All photography by Lee Starnes
Mui Ne’s history as a fishing outpost is worth exploring. Just after dawn breaks, the market at the fishing village is in full swing. Boats bundle together and fishermen unload at speed, using crates, trolleys, and motorbikes. Fresh seafood glistens everywhere. Once the catch is on land, it’s time for cards and coffee. Women prepare fish, aerate tubs, and bargain with customers. Be sure to get there early and step out of the way.
Mui Ne’s Fairy Stream is a gentle, ankle-deep waterway that lines the edge of a dramatic red clay and limestone rock formations on one side and a lush green forest on the other. Take your shoes off and meander upstream. Be sure to stop off at one of the rest stops for a cool coconut and before your return.
Tip: To avoid the midday sun, the best times to visit the Fairy Stream are early morning or late afternoon.
Some days doing nothing is exactly what you need. Whether or not you’re staying at a beachfront hotel, many of the seaside properties in Mui Ne offer day passes. Grab a hammock in the garden or a lounger by the water, and unwind with the soothing sound of the waves and reggae beats in the background. Book a massage by the beach for complete relaxation.
Tip: Coco Beach, one of Mui Ne’s first resorts, is a favourite among locals and repeat tourists.
If you're looking for an adrenaline rush, get out on the water and kiteboard. The wind is up in the late afternoon, but if you’re new to the sport, the wind is gentler in the morning. Drop into Flyboard Mui Ne or any of the other reputable kiteboarding schools for a starter lesson. You’ll learn to draw out the lines, air the kites, strap in, board up and glide.
Set in a coastal desert, Mui Ne is known for its sand dunes -- both red and white. Sunrise at the white sand dunes is worth the early effort. The 25km drive awakens the senses, with chirping crickets, a deep blue horizon, and salty sea air. As you climb the dunes, the sky turns to wispy pink and purple, the sun reveals the vast sandy hills and the ocean in the distance. For sunset, head to the red dunes just outside of town. Try sandboarding down one of the many glowing orange dunes as the sun drops past the horizon.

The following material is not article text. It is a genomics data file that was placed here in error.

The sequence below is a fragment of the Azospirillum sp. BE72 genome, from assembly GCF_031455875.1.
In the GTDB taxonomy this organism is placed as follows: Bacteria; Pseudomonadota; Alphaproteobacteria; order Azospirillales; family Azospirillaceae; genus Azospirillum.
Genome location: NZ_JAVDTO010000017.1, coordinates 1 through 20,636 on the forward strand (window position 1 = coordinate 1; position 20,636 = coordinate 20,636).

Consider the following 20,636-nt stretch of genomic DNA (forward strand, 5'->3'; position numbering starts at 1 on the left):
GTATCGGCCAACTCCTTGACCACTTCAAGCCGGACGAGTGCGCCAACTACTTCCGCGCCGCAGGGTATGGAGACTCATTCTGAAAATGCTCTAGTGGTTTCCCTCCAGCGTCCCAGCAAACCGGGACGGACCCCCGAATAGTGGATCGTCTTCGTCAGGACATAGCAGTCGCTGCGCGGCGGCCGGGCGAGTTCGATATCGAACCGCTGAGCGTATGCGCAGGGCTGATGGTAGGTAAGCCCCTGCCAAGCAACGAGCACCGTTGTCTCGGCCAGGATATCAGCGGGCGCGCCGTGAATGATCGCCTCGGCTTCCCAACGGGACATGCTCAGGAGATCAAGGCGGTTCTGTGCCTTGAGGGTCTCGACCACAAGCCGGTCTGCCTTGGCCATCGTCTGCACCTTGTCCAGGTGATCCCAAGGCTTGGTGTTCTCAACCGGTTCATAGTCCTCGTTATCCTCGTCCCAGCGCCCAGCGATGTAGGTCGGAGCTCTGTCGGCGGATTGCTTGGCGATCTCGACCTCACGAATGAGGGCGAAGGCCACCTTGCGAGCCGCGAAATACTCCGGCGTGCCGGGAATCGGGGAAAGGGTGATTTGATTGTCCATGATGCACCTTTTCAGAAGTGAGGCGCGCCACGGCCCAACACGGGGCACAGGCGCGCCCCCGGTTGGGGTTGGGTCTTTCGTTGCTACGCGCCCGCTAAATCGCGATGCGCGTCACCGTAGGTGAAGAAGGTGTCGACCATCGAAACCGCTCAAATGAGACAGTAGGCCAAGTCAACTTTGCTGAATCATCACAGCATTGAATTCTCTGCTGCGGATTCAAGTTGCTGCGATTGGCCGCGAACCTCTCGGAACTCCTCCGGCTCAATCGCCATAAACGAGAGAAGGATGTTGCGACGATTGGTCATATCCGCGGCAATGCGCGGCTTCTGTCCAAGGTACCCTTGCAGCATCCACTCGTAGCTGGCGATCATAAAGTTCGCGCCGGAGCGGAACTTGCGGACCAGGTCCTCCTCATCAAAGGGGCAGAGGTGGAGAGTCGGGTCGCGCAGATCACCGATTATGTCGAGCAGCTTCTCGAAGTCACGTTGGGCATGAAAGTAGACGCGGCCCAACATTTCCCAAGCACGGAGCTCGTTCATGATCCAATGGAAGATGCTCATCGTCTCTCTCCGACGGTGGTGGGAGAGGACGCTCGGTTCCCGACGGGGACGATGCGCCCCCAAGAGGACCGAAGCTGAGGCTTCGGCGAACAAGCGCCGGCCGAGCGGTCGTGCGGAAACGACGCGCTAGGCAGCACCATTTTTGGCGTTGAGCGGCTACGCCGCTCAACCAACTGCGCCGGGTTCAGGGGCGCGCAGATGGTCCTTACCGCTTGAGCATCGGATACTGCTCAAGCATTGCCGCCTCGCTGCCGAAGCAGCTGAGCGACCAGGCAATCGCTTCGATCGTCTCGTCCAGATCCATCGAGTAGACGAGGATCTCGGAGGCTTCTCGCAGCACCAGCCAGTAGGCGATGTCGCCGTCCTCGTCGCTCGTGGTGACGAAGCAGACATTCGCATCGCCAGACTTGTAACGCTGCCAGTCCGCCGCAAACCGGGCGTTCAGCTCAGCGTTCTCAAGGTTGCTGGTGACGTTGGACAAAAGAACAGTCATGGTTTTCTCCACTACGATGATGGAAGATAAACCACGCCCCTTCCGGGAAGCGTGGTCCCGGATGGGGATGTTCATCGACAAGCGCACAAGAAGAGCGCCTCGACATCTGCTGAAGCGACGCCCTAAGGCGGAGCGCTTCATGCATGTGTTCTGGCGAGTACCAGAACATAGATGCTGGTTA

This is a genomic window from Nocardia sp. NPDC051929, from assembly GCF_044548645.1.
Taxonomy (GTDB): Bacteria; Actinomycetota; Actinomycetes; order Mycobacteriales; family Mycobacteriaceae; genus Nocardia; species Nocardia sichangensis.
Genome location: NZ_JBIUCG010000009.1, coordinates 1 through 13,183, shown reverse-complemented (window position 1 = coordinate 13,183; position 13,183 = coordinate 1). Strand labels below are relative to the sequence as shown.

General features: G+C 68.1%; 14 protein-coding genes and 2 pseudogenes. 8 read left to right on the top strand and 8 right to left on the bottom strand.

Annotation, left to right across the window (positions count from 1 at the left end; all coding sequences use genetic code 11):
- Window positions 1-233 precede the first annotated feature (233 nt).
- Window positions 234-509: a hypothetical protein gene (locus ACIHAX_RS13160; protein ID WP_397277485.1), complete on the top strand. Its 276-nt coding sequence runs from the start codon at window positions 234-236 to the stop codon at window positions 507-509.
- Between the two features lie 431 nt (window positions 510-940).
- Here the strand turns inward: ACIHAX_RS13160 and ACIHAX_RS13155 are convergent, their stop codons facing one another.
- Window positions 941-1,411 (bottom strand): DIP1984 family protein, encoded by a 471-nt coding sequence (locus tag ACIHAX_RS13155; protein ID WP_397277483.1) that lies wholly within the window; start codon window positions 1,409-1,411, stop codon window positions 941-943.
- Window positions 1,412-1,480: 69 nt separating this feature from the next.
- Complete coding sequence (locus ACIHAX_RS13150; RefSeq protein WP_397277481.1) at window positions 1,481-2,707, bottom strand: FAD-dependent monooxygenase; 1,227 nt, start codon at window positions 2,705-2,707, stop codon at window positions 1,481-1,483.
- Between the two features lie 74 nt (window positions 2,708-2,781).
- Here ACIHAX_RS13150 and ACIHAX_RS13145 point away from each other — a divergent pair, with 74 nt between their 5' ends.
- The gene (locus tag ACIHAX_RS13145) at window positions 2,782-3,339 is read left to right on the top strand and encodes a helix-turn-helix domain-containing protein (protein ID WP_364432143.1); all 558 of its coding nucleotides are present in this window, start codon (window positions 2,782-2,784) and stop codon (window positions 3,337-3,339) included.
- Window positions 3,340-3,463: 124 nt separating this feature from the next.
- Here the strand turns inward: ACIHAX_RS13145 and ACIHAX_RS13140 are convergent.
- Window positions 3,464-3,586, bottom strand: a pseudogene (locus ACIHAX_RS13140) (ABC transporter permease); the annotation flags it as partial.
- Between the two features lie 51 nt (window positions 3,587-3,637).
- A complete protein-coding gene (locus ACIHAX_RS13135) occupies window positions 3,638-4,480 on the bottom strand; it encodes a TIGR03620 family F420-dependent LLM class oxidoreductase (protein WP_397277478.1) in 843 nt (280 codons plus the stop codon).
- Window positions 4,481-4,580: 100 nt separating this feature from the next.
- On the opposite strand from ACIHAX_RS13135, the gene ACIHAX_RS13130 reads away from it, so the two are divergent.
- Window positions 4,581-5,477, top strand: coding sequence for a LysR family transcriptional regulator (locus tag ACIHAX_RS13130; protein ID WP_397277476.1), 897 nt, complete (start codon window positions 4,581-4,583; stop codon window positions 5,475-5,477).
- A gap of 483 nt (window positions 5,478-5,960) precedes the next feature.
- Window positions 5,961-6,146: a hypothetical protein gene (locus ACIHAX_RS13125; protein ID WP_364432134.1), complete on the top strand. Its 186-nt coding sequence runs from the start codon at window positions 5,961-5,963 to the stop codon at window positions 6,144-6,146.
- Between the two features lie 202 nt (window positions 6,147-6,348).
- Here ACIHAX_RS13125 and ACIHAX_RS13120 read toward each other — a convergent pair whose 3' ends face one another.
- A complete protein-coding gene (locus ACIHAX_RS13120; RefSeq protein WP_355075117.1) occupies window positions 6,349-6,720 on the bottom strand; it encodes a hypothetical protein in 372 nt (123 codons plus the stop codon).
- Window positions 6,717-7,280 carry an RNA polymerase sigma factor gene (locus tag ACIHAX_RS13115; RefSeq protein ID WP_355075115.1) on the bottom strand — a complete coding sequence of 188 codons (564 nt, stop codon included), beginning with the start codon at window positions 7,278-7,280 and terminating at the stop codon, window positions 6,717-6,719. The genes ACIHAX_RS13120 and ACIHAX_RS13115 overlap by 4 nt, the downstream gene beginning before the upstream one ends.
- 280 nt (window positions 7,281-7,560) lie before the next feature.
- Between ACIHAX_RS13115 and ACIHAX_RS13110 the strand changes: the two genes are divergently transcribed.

TIP: Renting a motorbike will give you the flexibility of exploring the surrounding areas filled with beaches, cafes, and resorts.
There is no better place for dinner than one of Mui Ne’s many ‘bo ke’ seafood grills along the seaside wall. Bubbling tanks stock the freshest seafood and icy beer tempers the humidity. Pick your choice of seasoning and method of cooking to create the feast you want. Fresh oysters, lemongrass clams, garlic scallops, grilled prawns, crispy fish, and chili stuffed squid are all on the menu.
Evenings in Mui Ne are perfect for catching some live tunes. There are a number of music venues that entertain all night with classics and pop renditions. Requests are welcome and dancing is encouraged. The musicians are local, and if you’re feeling the beat you may get the chance to hop on stage and join in.
TIP: Joe’s Cafe has a longstanding reputation, but more and more bars are popping up all the time.